To further complicate matter the NFL is calling for more federal legislation. The NFL said in a statement after the ruling:

“We intend to call on Congress again, this time to enact a core regulatory framework for legalized sports betting. We also will work closely with our clubs to ensure that any state efforts that move forward in the meantime protect our fans and the integrity of our game.”

Brandon Moseley is a senior reporter with eight and a half years at Alabama Political Reporter. You can email him at [email protected] or follow him on Facebook. Brandon is a native of Moody, Alabama, a graduate of Auburn University, and a seventh generation Alabamian.

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Congress

U.S. Rep. Bradley Byrne announces new chief of staff

Eddie Burkhalter

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U.S. Rep. Bradley Byrne

Congressman Bradley Byrne, R-Alabama, on Friday announced that Seth Morrow will serve as his chief of staff.

“As we enter the last half of 2020, my office remains busy assisting constituents and advancing our legislative priorities. I know Seth shares my focus on finishing out my term in Congress strong, and he is well prepared to move into the Chief of Staff role,” Byrne said in a statement. “My staff and I will continue working hard every day to fight for the people of Southwest Alabama and advance our conservative agenda.”

Morrow is a native of Guntersville and has worked for Byrne since June 2014, serving as deputy chief of staff and communications director. 

“I am grateful for this opportunity, and I’m committed to ensuring our office maintains our first class service to the people of Southwest Alabama. Congressman Byrne has always had the hardest working team on Capitol Hill, and I know we will keep that tradition going,” Morrow said in a statement.

Morrow replaces Chad Carlough, who has held the position of Byrne’s chief of staff since March 2017. 

“Chad has very ably led our Congressional team over the last few years, and I join the people of Southwest Alabama in thanking him for his dedicated service to our state and our country,” Byrne said. 

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Congress

Voting rights activist calls for federal Department of Democracy

LaTosha Brown, a Selma native who co-founded Black Voters Matter, issued a statement saying that it is time to reimagine American democracy.

Micah Danney

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(VIA BLACK VOTERS MATTER)

The co-founder of an organization that is working to mobilize Black voters in Alabama and elsewhere used the 55th anniversary of the Voting Rights Act on Thursday to call for a new federal agency to protect voting rights nationwide.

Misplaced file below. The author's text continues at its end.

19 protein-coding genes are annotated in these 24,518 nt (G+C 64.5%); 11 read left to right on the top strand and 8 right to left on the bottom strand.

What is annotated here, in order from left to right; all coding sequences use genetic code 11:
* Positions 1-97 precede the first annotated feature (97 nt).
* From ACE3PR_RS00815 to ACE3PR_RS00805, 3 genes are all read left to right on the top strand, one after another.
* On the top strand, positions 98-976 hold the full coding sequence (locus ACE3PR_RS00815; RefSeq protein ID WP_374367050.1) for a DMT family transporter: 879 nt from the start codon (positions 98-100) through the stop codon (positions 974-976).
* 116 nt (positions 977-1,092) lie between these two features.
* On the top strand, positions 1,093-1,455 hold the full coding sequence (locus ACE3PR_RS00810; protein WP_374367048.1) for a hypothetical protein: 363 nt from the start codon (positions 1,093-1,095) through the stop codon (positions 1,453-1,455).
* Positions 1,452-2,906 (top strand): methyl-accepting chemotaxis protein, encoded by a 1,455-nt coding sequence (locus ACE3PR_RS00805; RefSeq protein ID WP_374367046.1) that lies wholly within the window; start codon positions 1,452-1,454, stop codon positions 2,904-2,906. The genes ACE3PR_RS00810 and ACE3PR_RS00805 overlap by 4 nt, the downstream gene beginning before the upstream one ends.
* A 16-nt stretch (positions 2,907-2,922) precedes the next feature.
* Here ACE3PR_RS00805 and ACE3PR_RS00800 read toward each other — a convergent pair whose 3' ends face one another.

LaTosha Brown, a Selma native who co-founded Black Voters Matter, issued a statement saying that it is time to reimagine American democracy.

“The Voting Rights Act should be reinstated, but only as a temporary measure. I want and deserve better, as do more than 300 million of my fellow Americans,” Brown said.

The U.S. Supreme Court invalidated a key provision of the law in a 5-4 ruling in 2013, eliminating federal oversight that required jurisdictions with a history of discrimination to get approval before they changed voting rules.

“To ensure that the Voter’s Bill of Rights is enforced, we need a federal agency at the cabinet level, just like the Department of Defense,” Brown said. “A Department of Democracy would actively look at the patchwork of election systems across the 50 states and territories. With federal oversight, our nation can finally fix the lack of state accountability that currently prevails for failure to ensure our democratic right to vote.”

She cited excessively long lines, poll site closings and voter ID laws in the recent primaries in Wisconsin, Georgia, Kentucky and Texas as voter suppression techniques that disproportionately affect Black and other communities of color.

Brown said that the July 17 passing of Rep. John Lewis, who was nearly killed marching for voting rights in Selma in 1965, has amplified calls for the Voting Rights Act to be strengthened. That’s the right direction, she said, but it isn’t enough.

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“History happens in cycles, and we are in a particularly intense one. We have been fighting for the soul of democracy, kicking and screaming and marching and protesting its erosion for decades,” Brown said.

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Congress

Negotiations on a bipartisan coronavirus relief bill appear to have broken down

Brandon Moseley

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The United States Capitol Building (STOCK PHOTO)

Both parties in Congress and the White House hoped to have agreement on a bipartisan coronavirus relief bill, but those hopes appear to have been dashed after a Thursday night meeting at the White House.